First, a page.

[Creative Loafing] Why protesters for Anthony Hill care about mental-health training for DeKalb Police

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Bridget Anderson, Anthony Hill’s girlfriend, has become the spokeswoman for an effort to reform the way DeKalb police respond to mental-health crises.

Yesterday, before Officer Robert Olsen was indicted on all six charges and a warrant issued for his arrest, I went with Creative Loafing reporter to talk to some of the people occupying the green space in front of the DeKalb Courthouse. They shared their stories of mental health as a veteran and as a civilian and their stories were amazing. Adriane Quinlan wrote this piece for CL and she does a better job writing than I could ever do but I took photos that help to tell this important story.

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Jack Bishop, a Vietnam veteran, talks to Bridget Anderson and other activists about mental health and offers his condolences.
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Mr. Bishop, a Vietnam War veteran explains to us the difference in the veteran health now compared to the past.

Bishop, the veteran who gave his condolences to Anderson, has watched as the mental-health system in place for veterans has improved since he came home from Denang in 1972. When he first returned, he would never have considered talking about his post-traumatic stress disorder with doctors at a veterans hospital; it just wasn’t done. Even those with physical ailments suffered from the care, he said. Those who did ask for mental-health therapies were “shuffled off” he said. (Adriane Quinlan/Creative Loafing)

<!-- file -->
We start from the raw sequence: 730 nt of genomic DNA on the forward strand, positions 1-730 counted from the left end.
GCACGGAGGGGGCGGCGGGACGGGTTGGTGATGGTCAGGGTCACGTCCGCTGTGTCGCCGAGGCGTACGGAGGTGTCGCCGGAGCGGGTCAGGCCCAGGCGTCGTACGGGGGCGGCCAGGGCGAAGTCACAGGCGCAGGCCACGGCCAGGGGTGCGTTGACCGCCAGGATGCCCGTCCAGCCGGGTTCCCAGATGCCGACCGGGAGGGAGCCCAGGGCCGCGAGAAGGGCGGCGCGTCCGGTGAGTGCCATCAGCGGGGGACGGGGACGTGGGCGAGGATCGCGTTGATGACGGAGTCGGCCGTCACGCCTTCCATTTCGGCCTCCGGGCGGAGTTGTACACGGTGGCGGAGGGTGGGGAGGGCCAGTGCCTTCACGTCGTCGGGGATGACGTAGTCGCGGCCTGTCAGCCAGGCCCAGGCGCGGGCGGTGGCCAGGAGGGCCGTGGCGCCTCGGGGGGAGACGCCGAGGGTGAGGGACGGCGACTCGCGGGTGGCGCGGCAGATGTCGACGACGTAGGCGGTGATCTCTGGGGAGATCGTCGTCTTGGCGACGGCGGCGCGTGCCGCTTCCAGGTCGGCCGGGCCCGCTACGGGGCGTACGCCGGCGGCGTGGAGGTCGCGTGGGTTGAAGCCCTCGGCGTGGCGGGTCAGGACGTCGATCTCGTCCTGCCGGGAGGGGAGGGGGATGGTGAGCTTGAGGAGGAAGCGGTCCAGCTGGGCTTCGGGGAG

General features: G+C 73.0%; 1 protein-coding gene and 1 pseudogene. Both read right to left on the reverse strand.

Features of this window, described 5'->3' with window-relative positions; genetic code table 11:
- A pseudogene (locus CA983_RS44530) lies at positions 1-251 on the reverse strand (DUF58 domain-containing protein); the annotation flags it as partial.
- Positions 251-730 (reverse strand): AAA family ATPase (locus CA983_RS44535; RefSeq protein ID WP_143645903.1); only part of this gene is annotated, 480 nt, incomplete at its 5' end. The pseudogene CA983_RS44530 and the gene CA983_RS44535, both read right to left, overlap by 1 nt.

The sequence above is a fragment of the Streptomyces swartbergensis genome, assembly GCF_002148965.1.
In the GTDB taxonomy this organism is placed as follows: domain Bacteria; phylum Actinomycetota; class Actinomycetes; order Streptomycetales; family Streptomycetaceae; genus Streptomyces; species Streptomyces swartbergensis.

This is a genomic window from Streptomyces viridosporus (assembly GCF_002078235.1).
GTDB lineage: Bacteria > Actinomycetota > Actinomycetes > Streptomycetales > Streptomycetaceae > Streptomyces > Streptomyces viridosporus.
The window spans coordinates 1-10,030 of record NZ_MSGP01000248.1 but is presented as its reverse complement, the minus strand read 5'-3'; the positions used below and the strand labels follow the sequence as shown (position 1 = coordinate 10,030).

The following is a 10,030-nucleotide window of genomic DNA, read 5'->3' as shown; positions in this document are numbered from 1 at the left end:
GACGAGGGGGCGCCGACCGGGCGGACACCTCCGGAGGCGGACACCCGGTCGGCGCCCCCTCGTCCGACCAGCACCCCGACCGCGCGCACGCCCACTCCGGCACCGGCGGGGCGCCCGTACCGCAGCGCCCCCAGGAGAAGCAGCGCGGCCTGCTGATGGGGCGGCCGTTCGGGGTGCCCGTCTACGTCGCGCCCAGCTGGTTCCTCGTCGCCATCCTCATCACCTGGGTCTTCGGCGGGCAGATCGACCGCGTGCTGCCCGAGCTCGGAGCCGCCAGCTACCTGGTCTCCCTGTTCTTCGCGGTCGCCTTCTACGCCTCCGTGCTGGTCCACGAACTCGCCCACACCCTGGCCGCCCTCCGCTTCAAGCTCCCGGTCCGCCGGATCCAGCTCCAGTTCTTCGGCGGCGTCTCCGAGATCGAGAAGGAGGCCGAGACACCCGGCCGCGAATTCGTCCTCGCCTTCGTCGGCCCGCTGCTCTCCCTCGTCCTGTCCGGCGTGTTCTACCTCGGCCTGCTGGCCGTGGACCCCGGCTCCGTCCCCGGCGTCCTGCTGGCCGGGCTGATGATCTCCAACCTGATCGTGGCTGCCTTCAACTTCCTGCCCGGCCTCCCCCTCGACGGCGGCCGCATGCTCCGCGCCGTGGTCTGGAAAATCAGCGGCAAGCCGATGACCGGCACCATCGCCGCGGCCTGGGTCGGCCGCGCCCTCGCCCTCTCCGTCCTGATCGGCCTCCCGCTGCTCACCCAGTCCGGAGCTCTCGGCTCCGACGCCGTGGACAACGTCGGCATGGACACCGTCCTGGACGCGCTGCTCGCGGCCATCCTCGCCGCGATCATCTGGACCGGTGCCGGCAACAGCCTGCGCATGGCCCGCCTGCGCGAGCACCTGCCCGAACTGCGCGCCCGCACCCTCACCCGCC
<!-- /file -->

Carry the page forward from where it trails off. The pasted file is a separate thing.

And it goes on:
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The group camped out in front of the court house for most of the week.
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Darrick Lindsay, another protester who camped out with supporters, says his stepfather suffered from post-traumatic stress disorder.
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A double ribbon in bringing awareness to Anthony’s death and mental illness.

The group hopes that if the understanding of mental health issues shifts, then officers and citizens wouldn’t think of them as a violent threat, but instead as a health problem. It seemed to be working. Or at least, no one had come up to the group to disagree with their stance. Unlike with the protest on federal lands in Oregon, “They’re not sending us dildos,” one protestor joked. (Adriane Quinlan/Creative Loafing)

 

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